Emergency Department Visits for Adverse Drug Events Remain High

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Emergency Department Visits for Adverse Drug Events Remain High

Emergency Department Visits for Adverse Drug Events Remain High

In older adults, antithrombotic drugs, antidiabetes drugs, and opioids accounted for three fourths of these visits.

Adverse drug events (ADEs) pose substantial risk for patients, including emergency department (ED) visits and hospitalizations (NEJM JW Hosp Med Jan 2012 and N Engl J Med 2011; 365:2002). In this new study, investigators used a U.S. national surveillance database to estimate that, each year, 4 in 1000 people (0.4%) visit EDs due to ADEs (1 in 4 such visits result in hospitalization). In older Americans, the annual ED visit rate due to ADEs is even higher (1%), with nearly half of such visits resulting in hospitalization.

Whereas ED visits among children usually were due to ADEs caused by antibiotics and antipsychotics, three fourths of ADEs among older adults were caused by four drug classes — anticoagulants, antiplatelet agents, antidiabetic drugs, and opioid analgesics. Beers list medications (i.e., medications to avoid in older patients) were responsible for <4% of all ADE visits to EDs among elders.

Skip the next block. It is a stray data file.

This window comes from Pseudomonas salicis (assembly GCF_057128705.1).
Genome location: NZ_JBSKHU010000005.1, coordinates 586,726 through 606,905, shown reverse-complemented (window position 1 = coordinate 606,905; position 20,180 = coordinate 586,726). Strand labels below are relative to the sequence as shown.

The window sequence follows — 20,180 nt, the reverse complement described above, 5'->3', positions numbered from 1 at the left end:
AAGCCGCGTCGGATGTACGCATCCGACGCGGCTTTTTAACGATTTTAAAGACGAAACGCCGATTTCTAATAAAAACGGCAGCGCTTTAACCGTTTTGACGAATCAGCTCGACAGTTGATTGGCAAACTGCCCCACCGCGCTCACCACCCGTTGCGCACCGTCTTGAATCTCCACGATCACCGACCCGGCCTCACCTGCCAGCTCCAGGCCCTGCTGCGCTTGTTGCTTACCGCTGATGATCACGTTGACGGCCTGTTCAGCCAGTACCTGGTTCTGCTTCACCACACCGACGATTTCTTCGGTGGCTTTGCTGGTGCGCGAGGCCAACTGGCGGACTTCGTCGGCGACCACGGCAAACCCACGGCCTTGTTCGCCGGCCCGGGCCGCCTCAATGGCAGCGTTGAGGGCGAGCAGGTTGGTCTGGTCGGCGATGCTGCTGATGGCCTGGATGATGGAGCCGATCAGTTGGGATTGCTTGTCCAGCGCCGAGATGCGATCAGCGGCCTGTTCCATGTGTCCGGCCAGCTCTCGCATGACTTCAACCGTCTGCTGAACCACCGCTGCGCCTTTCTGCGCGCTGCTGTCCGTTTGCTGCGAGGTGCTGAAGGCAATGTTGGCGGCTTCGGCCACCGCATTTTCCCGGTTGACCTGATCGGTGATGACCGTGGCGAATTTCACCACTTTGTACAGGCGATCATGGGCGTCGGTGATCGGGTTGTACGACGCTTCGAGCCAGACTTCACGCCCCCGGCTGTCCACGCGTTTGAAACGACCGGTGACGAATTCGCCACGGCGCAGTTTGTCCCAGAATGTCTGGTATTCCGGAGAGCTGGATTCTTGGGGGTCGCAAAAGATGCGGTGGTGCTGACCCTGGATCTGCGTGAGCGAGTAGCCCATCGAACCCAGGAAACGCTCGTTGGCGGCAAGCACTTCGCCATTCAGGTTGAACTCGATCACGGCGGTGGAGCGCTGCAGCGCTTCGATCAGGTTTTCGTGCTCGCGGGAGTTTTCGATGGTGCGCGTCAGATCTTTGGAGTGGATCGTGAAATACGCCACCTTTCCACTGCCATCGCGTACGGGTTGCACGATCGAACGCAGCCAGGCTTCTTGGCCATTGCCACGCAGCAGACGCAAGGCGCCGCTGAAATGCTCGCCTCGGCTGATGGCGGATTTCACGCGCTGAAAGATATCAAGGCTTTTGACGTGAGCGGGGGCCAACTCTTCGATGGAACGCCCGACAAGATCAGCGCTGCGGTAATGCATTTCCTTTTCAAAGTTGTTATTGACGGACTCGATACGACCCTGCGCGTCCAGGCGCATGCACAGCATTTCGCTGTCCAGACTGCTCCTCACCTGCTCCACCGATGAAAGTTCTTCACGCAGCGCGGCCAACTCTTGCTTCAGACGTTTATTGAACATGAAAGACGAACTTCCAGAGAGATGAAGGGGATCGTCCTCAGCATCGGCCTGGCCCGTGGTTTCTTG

COMMENT

Despite proliferation in the last decade of broad-based interventions to prevent ADEs (e.g., medication reconciliation, monitoring prescription of Beers list medications), and despite increasing emphasis on the harms of polypharmacy, the incidence of ADEs has not decreased. Interventions focused on drugs that rarely cause serious adverse events — including many Beers list medications — are unlikely to result in measurable public health improvements. Focusing instead on the highest-risk drug classes (anticoagulants, antidiabetic agents, and opioids) could yield larger ADE reductions. That approach might include more-extensive integration — into healthcare systems and primary care practice — of structured programs for anticoagulation management, diabetes education, and pain management aimed at decreasing opioid use for chronic noncancer pain.

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